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Brooklyn Supreme Court judges host annual courthouse holiday party

December 14, 2017 By Rob Abruzzese, Legal Editor Brooklyn Daily Eagle
From left: Hon. Kenneth Sherman, Hon. Lawrence Knipel, Hon. Theresa Ciccotto and Hon. Peter Sweeney. Eagle photos by Rob Abruzzese
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The Brooklyn Supreme Court held its annual holiday party last Friday in Downtown Brooklyn’s Surrogate Court, where approximately 300 court employees got together to share lunch and some holiday spirit.

“We’re working in an environment where staffing is down. It’s an incredibly low level, so everyone over the last seven years has been doing more and more work,” said Marc Levine, who helped to organize the party with Justice Wayne Saitta. “Some of us haven’t had a raise since 2010 and it hurts morale. We can’t do anything about that, we can’t give bonuses, but we can host this party to show our support and say thank you.”

The party started at noon and went until about 3 p.m. which allowed court employees, including judges, clerks, court reporters, court officers and interpreters, to stop in as they were able to. People came from courts all over the borough, plus the County Clerk’s Office.

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“The people who make the courts are the clerks, the court officers, the interpreters,” said Surrogate Court Judge Margarita Lopez Torres. “Those are the ones that make it work and make us look good. When I started, it was the clerks who trained me, and the court officers, telling me what to do and what to say. I’m glad that I followed their advice.”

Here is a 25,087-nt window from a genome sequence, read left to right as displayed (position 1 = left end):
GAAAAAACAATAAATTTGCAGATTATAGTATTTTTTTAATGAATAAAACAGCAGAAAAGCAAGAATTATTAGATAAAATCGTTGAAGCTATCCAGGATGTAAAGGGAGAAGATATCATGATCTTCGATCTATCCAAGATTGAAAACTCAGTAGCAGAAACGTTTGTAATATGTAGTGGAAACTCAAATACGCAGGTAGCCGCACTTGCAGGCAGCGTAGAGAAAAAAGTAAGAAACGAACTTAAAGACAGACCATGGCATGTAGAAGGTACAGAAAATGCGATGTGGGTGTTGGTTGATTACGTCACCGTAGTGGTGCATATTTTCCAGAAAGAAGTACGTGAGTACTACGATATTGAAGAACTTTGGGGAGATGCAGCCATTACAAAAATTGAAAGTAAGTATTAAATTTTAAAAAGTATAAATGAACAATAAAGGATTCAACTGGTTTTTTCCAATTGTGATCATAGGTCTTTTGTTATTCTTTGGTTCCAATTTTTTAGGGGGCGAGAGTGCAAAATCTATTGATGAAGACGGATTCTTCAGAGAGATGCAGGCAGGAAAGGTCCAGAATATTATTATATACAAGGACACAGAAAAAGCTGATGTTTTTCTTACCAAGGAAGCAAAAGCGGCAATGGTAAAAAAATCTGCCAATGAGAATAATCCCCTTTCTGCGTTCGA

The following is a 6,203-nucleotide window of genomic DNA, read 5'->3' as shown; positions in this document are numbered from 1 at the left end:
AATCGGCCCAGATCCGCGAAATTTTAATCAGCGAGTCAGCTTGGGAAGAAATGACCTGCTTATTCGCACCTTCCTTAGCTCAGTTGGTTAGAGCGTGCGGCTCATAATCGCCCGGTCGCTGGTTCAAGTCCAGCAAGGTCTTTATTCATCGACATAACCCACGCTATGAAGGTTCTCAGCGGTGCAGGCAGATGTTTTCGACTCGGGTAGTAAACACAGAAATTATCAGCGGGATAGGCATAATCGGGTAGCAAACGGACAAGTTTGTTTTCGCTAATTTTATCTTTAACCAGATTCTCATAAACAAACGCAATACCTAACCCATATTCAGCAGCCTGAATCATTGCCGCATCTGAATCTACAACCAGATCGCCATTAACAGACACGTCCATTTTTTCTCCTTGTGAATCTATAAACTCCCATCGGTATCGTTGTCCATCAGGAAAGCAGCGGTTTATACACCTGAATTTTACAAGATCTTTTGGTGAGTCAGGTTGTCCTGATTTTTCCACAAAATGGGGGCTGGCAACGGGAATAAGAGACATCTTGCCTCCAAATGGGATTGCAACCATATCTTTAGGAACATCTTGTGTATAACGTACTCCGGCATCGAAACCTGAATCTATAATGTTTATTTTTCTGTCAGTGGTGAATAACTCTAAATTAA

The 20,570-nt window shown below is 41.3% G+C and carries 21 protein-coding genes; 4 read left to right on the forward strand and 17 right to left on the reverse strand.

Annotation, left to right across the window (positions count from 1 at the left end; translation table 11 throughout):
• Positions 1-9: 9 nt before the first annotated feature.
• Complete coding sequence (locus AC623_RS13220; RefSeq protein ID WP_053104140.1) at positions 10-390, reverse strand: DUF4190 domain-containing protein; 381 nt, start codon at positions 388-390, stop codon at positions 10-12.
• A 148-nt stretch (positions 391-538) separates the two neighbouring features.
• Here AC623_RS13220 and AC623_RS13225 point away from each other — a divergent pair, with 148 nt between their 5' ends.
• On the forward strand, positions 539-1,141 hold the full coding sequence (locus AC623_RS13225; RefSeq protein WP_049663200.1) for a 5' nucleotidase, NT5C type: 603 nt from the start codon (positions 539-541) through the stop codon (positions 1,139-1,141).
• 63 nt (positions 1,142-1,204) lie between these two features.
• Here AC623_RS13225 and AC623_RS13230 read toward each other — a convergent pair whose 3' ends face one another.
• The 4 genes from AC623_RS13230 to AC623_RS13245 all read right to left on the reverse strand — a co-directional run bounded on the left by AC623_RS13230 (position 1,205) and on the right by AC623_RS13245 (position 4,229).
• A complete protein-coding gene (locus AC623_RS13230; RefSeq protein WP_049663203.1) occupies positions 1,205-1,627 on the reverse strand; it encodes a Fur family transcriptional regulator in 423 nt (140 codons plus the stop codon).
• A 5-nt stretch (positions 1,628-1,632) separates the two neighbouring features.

The sponsoring judges paid for most of the event and partygoers only needed to chip in $16 each.

“The places that we got the food from were very generous — the Mac Shack NY, F Monteleone Bakery & Cafe, C & C Catering,” said Levine. “They were generous to us because they knew it was for the Supreme Court. We definitely owe them a debt of gratitude as well.”

The Supreme Court had a longstanding tradition of hosting an annual holiday party. However, due to budget constraints, it went more than 12 years without such a party until Levine took the initiative to organize one for the first time three years ago in nearly a decade.

“Thank you, Marc, for reviving a holiday tradition of having a party,” said Justice Lawrence Knipel, administrative judge for the Supreme Court, Civil Term. “For a dozen or more years we didn’t have one in the court and now we do again thanks to his extracurricular work.”


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